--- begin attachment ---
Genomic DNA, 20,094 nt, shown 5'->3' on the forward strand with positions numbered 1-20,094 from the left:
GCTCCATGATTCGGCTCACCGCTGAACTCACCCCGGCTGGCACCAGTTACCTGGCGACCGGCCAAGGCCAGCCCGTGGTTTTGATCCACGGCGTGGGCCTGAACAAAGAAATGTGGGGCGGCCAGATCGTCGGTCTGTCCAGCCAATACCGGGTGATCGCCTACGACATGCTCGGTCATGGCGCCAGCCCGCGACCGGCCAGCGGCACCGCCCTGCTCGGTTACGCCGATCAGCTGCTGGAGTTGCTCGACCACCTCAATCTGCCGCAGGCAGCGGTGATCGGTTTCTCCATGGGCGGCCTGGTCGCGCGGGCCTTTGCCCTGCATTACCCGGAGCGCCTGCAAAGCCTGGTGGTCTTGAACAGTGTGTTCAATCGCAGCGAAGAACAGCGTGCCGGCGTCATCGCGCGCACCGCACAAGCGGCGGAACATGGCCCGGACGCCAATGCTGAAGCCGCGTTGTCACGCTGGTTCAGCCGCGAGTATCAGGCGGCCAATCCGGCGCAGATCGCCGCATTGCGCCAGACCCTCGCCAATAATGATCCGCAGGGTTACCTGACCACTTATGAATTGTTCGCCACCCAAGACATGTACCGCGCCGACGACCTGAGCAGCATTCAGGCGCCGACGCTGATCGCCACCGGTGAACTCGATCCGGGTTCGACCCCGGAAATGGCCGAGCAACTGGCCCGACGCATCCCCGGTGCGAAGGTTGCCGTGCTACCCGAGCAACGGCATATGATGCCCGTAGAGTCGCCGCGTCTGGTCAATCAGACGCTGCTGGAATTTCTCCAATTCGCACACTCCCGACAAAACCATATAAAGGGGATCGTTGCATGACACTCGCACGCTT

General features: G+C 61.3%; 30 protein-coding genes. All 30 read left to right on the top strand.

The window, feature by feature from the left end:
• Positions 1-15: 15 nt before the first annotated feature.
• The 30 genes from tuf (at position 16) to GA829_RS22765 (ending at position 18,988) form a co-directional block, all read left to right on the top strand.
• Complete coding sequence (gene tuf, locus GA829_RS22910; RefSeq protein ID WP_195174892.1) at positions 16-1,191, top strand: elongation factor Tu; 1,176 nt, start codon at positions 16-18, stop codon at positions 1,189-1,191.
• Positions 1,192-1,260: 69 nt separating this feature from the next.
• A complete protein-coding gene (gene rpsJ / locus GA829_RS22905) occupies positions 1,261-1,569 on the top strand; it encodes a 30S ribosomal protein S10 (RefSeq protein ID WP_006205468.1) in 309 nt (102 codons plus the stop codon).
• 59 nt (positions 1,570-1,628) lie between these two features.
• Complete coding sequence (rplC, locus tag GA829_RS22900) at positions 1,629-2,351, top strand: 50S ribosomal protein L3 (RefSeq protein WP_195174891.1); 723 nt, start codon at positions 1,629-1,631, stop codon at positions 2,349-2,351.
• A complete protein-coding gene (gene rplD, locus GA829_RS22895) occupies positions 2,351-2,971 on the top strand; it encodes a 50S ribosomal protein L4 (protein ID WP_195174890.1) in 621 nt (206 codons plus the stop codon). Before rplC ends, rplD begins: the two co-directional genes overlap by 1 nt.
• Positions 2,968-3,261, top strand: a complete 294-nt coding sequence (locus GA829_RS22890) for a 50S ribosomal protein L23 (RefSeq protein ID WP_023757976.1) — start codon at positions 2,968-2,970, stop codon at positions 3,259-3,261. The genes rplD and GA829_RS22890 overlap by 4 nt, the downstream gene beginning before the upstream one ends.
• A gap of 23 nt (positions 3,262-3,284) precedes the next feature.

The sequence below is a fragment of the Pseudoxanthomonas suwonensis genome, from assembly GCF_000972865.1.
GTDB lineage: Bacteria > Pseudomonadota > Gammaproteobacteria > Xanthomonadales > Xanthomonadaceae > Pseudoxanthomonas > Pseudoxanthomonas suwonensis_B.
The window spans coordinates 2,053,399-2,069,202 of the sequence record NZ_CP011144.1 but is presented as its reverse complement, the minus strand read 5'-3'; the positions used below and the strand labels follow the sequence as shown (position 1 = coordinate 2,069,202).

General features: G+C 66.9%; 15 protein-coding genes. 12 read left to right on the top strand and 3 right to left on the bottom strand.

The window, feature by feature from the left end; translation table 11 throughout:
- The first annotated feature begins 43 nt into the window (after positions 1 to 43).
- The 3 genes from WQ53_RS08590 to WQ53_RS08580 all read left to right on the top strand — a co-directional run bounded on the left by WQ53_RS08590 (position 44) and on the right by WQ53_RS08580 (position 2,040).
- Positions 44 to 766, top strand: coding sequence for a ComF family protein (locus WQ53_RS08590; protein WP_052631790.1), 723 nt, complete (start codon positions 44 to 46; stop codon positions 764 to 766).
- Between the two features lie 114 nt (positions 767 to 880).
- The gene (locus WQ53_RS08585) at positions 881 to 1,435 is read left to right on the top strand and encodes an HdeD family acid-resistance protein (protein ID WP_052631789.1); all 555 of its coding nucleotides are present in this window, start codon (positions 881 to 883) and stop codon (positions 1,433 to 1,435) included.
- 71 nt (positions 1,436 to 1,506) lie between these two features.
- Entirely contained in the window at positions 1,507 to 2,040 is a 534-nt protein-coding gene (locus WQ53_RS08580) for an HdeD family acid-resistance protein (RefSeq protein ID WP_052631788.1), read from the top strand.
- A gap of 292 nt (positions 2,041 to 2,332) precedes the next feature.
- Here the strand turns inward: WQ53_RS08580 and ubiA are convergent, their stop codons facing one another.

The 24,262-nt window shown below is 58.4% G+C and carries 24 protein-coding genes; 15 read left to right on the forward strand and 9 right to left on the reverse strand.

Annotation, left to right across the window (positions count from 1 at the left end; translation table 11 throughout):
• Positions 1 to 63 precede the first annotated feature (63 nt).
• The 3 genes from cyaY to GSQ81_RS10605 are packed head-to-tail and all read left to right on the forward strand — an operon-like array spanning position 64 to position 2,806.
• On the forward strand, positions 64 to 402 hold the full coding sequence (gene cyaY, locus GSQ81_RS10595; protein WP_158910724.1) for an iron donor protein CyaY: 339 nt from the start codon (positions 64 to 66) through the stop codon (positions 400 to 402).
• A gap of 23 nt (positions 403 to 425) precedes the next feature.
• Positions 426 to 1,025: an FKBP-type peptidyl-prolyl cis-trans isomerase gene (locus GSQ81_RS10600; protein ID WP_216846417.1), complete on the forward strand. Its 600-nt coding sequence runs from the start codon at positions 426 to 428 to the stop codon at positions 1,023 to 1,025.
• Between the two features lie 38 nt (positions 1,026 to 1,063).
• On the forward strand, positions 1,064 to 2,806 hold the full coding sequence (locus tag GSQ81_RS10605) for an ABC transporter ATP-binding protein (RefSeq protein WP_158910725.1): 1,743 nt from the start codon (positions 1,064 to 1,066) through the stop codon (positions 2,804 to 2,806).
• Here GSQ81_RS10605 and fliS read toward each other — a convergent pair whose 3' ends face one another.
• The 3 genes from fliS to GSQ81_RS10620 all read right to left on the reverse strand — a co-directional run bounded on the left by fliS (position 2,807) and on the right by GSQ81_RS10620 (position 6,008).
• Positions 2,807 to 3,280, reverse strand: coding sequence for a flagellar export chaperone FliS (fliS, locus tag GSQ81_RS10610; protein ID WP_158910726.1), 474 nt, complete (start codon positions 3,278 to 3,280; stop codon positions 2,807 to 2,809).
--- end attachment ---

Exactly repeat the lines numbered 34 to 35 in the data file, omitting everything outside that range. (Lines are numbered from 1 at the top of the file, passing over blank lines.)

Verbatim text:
• A gap of 23 nt (positions 403 to 425) precedes the next feature.
• Positions 426 to 1,025: an FKBP-type peptidyl-prolyl cis-trans isomerase gene (locus GSQ81_RS10600; protein ID WP_216846417.1), complete on the forward strand. Its 600-nt coding sequence runs from the start codon at positions 426 to 428 to the stop codon at positions 1,023 to 1,025.